29. Cock sure (very sure and certain)—He was so cock sure of his success that he applied for the job before the declaration of the result.
30. Cock a snook (to show impudent contempt)—She is so proud of her wealth that she always cocks a snook at the acts of her husband.
31. Chapter and verse (in full detail, to give proof)-He has such a sharp memory that he can narrate the story chapter and verse.
32. Cool one’s heels (to be kept waiting)—He had to cool his heels before he could meet the President of the party.
33. Carrot and stick policy (reward and punishment)—A successful businessman follows the carrot and stick policy towards his employees.
34. Come in handy (to be useful)-Take some woolen clothes. They may come in handy in Simla. Changed color-turned pale.

D

1. Dig the grave (to tarnish, to destroy)—By taking side of the culprit he dug the grave of his reputation.
2. Draw the long bow (exaggerate)-In calling him the best politician of the world, his followers draw the long bow.
3. Die in harness (die while working)-Our Principal died in harness.
4. Dutch courage (bravery under alcoholic influence)-Drunkards often indulge in Dutch courage and boast of their imaginary qualities.
5. Dare devil (fearless person)-Only a dare devil can face the land mafia.
16. Dead broke (penniless)—On account of reckless spending he is dead broke these days.
17. Down and out (poor and ruined)—After a slump in share market he is down and out these days.
8. Draconian law (extremely severe law)-During emergency in 1.975 the Govt. imposed draconian laws to subdue opposition.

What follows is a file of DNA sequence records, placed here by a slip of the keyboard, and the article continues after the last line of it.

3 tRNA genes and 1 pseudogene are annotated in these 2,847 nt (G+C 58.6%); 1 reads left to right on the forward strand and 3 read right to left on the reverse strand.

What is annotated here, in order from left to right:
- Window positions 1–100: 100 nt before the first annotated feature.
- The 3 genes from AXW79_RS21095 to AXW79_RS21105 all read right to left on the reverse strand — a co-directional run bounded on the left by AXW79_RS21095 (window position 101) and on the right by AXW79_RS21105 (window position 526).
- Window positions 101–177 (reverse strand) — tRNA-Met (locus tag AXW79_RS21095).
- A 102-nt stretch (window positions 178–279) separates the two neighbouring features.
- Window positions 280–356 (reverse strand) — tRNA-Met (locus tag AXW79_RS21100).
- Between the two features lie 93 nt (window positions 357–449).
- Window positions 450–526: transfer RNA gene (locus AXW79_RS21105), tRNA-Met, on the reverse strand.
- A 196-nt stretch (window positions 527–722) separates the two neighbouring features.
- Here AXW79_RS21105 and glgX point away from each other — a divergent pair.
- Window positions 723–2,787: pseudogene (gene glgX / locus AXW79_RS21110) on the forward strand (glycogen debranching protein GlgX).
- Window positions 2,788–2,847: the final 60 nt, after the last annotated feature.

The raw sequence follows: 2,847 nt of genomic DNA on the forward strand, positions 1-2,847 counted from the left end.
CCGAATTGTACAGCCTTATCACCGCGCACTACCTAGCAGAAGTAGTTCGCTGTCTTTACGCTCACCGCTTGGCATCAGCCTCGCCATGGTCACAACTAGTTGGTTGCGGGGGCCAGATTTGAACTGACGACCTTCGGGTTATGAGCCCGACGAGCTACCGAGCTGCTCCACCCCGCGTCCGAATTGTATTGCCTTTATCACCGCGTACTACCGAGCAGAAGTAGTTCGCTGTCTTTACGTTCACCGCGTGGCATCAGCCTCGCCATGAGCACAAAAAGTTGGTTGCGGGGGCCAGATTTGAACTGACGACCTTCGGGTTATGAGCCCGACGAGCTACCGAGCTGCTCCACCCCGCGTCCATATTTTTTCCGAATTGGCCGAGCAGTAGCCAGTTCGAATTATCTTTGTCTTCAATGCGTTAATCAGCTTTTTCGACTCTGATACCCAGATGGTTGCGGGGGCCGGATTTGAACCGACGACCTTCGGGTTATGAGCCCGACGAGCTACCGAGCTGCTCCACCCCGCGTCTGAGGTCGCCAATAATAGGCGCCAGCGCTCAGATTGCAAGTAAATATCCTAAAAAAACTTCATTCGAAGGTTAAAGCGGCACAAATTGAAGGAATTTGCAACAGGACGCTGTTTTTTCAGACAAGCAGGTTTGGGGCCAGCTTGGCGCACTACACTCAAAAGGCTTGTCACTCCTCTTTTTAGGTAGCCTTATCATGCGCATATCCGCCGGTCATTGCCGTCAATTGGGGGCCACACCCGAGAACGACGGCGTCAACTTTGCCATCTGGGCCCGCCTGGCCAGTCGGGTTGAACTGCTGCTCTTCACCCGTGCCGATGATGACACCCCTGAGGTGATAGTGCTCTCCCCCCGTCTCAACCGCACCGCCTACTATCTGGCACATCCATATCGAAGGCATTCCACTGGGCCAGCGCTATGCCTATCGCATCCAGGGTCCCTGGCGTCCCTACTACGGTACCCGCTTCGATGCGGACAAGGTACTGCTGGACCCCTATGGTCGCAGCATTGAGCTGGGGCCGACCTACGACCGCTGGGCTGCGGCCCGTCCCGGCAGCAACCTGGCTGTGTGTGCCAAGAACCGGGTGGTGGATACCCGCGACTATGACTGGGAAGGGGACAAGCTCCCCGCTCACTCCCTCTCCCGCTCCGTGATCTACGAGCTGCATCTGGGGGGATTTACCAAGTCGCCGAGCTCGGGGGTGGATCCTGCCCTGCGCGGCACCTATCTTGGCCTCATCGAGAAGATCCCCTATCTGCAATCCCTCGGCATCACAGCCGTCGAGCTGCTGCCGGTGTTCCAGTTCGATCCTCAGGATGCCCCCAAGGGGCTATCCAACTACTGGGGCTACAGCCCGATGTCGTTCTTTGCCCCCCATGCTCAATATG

9. Die-hard (persistent in struggle)-He is a die-hard person and will not easily surrender.
10. Days of reckoning (time to answer for one’s actions)—You may commit crime after crime but days of reckoning are never far off.
11. Down in the mouth (out of elements)—Now-a-days he is down in the mouth because ‘he has suffered heavy loss in business.
12. Dog in the manger (a person who prevents others from enjoying what he himself cannot)—By disrupting Parliament Session the Congress is following a dog in the manger policy
13.Damp squib (complete failure)-The visit of our Foreign Minister to China proved a damp squib on border issue.

E

1.Eat humble pie (to apologize)—In spite of his constant bragging he lost the match and had to eat humble pie.
2. Eat one’s words (take a statement back)—I warned my friend to be very careful in her speech otherwise she would have to eat her own words.
3. End in smoke/Fiasco (come to nothing)—He spoke a lot about his new film but it all ended in smoke and it flopped on box office.
4. Egg on (to urge somebody)—The Captain egged the players on to continue to play foul till the end of the match.
5. Eke out (supplement income)—To eke out his income he also works as a part time accountant in the evening.
6. Every dog has his day (good fortune comes sooner or later)-Don’t be disappointed. It is truly said that every dog has his day.
7. Ever and Anon (now and then, sometimes)-He visits his parents ever and anon. 

F

1. Flesh and blood (human nature)—People in some villages are so poor that their sufferings are more than a flesh and blood can endure.
2. Fish in troubled waters (to take advantage of the trouble of others)—Shrewd businessmen fish in troubled waters when there is scarcity of things.
3. Follow suit (to act in a like manner)—If you do not obey your elders, your children will follow suit.
4. Fall flat (to have no effect)-The minister’s speech fell flat on the audience.
5. Fight shy of (to attempt to avoid a thing or a person)-I generally fight shy of confronting my elder sister as she is in the habit of making sickening comments.
6. Fabian policy (policy of delaying decisions)— Politicians generally follow a Fabian policy in order to keep everyone satisfied.
7. For no rhyme or reason (any reason whatsoever)-Seema did not appear for her final examinations for no rhyme or reason.
8. Fight to the finish (fight to the end)—Indian Army has vowed to fight to the finish and turn every intruder out of Indian territory.